This film is often called 'The Mutiny on the Bounty' set in the American West. The comparison is accurate, but incomplete. Except for the climactic ending the stories are very similar. But I find Red River to be about opposites. Older & grizzled John Wayne vs. young & attractive Montgomery Clift. Take no prisoners employee management vs. an inclusive management style. Follow orders vs. question authority. Risk vs. reward. Questions that still intrigue us today.

Director Howard Hawks does a fantastic job. The characters are deep and real, the photography is spellbinding and the acting he gets from Wayne and the cast are first-rate. Few critics consider John Wayne to be much of an actor, but he sure does a fantastic job in Red River. Clift, in his debut, is compelling as the heir apparent that rebels against the very man who saved him. Walter Brennan, Noah Berry, Jr. and John Ireland are also featured. The score, by Dimitri Tiomkin, adds a wonderful, western feel.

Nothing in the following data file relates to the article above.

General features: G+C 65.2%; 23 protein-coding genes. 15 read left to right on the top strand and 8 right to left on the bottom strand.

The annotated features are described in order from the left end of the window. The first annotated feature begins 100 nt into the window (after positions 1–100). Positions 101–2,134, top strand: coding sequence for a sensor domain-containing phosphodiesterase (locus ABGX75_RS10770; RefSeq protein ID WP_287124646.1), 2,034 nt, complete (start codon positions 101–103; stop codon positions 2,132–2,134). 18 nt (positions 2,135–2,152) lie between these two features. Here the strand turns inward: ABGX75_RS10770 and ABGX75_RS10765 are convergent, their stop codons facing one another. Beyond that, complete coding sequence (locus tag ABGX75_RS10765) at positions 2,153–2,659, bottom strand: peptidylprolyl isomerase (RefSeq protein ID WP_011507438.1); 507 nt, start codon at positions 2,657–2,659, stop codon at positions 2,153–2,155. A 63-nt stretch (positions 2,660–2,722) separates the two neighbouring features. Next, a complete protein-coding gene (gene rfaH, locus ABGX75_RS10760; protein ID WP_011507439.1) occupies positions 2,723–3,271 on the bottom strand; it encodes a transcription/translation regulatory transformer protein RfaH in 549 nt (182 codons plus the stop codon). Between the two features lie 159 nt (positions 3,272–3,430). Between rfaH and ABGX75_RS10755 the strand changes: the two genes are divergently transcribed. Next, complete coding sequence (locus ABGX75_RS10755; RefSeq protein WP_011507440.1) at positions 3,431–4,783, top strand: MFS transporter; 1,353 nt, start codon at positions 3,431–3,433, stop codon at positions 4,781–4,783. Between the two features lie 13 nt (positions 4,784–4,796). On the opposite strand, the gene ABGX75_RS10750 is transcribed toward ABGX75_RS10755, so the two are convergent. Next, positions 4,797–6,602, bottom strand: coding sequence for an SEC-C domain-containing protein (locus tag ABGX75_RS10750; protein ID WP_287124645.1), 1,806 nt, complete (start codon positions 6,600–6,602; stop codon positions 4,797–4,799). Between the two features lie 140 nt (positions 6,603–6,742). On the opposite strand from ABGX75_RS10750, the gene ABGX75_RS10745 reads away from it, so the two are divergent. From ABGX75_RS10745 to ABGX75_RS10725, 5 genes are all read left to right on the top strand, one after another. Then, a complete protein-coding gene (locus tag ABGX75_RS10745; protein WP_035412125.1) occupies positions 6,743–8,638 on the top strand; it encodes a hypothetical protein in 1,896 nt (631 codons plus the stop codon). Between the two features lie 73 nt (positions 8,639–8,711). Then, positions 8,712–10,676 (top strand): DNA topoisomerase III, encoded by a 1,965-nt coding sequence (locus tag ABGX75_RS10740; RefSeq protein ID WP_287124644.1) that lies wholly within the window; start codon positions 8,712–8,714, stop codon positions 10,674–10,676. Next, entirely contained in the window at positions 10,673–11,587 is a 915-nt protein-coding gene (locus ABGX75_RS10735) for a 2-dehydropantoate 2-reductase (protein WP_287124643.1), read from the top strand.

Even if you are not a fan of John Wayne you should enjoy this film. Red River is a classic American western!

Filmed in 1948, Directed by Howard Hawks, written by Borden Chase and Charles Schnee, starring John Wayne, Montgomery Clift, Joanne Dru, Walter Brennan and John Ireland. After filming was finished, Red River could not be released for over two years. Legal action brought by Howard Hughes held-up the release. Hughes felt this film was too similar to his 'The Outlaw'.

Tuesday, May 24, 2011

Out of the Past

Film noir at its best. This 1947 noir classic stars Robert Mitchum, Kirk Douglas and Jane Greer. Mitchum plays small-town gas station owner Jeff Bailey. Mitchum makes a few bucks, fishes often and has a lovely girlfriend. A seemingly idyllic life. Then his past catches up with him. The past in the persona of Whit Sterling. Sterling is played, with his usual aplomb, by Kirk Douglas. Douglas has summoned Mitchum to his Lake Tahoe home for a "chat".